- Limit take-home assignments to 2 hours or less. Have someone on the hiring team do the assignment to ensure it can successfully be completed in that amount of time.
- Give candidates a 10-14 day window to complete the assignment that includes at least two weekends.
- Clearly communicate expectations for the assignment with the candidate. Tell them directly that you are not looking for them to spend more time on the assignment than the recommended time limit.
- Use a rubric to ensure that all candidates are being evaluated on the same criteria. Provide guidance on what good looks like to whoever is grading the assignment against the rubric. If the hiring team is evaluating more than one candidate, grade each assignment anonymously to reduce bias.
Take-home assignments have become standard practice, but few companies are using best practices in this area. In fact, many candidates are tired of burdensome and irrelevant assignments. By implementing these guidelines, you will promote fairness, improve candidate experience, and increase the chances of hiring the right person for the job.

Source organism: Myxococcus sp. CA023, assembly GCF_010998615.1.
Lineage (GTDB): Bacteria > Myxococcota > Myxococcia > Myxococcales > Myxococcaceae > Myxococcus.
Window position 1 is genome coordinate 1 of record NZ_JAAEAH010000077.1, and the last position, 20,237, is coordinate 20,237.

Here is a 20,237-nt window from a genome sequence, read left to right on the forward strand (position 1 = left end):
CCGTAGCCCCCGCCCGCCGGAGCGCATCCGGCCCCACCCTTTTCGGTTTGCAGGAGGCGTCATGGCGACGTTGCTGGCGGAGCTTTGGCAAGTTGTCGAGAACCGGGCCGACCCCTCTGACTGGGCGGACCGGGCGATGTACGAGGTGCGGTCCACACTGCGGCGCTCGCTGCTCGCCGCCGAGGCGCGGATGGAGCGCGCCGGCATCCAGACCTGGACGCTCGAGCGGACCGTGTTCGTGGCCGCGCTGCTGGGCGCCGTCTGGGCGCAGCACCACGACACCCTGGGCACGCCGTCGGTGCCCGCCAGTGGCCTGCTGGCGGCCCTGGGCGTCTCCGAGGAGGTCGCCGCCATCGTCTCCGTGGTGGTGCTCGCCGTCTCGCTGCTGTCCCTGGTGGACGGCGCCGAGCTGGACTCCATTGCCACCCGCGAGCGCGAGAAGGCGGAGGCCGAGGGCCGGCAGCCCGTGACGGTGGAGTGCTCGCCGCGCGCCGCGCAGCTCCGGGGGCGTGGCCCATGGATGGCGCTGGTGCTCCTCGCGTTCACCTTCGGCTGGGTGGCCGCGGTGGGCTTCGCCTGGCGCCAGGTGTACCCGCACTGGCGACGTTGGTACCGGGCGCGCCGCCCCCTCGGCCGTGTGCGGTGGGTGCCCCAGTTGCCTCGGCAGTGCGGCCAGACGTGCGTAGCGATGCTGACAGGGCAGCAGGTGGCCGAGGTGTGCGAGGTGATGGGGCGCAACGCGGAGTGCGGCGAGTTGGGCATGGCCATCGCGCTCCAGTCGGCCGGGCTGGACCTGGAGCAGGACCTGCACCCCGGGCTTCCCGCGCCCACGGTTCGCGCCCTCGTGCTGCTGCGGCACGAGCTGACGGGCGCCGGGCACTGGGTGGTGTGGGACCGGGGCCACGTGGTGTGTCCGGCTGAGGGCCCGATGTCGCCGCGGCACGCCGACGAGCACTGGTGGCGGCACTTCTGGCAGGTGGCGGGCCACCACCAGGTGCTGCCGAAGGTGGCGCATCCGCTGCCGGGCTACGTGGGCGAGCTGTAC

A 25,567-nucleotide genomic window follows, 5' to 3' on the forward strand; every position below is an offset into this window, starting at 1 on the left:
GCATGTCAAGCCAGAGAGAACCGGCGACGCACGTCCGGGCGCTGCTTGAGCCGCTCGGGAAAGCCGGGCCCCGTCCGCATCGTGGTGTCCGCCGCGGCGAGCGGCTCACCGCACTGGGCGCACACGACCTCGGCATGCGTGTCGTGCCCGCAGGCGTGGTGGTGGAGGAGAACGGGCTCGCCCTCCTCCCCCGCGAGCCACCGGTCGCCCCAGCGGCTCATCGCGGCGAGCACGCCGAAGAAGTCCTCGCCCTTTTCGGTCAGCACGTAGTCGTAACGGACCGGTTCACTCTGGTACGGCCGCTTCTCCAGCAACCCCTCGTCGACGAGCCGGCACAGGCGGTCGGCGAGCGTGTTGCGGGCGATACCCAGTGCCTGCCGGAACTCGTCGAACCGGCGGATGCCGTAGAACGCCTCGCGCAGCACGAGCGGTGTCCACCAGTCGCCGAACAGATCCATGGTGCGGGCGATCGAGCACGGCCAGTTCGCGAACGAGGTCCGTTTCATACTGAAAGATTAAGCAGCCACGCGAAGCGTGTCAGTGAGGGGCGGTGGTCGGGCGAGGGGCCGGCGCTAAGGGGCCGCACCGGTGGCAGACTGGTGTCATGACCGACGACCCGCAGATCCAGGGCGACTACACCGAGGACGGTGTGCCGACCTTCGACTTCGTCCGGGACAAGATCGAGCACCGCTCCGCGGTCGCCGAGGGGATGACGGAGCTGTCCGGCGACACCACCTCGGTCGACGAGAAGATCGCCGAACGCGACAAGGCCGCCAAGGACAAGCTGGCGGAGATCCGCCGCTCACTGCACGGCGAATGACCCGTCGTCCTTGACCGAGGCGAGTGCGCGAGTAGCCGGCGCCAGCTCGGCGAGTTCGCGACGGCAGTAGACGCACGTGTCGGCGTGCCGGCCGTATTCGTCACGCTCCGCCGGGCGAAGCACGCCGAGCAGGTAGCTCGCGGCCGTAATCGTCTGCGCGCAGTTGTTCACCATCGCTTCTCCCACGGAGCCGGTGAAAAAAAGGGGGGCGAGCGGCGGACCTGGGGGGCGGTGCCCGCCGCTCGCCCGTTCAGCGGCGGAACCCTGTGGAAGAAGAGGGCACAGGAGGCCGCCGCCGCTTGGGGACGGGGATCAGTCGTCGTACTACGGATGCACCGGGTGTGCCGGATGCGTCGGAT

Liz Kofman-Burns, Ph.D., is co-founder of the DEI consulting firm Peoplism. She has over a decade of experience studying and implementing high-impact DEI solutions. At Peoplism, Liz and her team partner with companies to measurably increase diversity, equity, inclusion and belonging through strategy, training, and process change. Her work has appeared in Harvard Business Review, Fortune, Inc., TechCrunch, FastCompany, SHRM, and others. Liz has a Ph.D. in sociology from UCLA.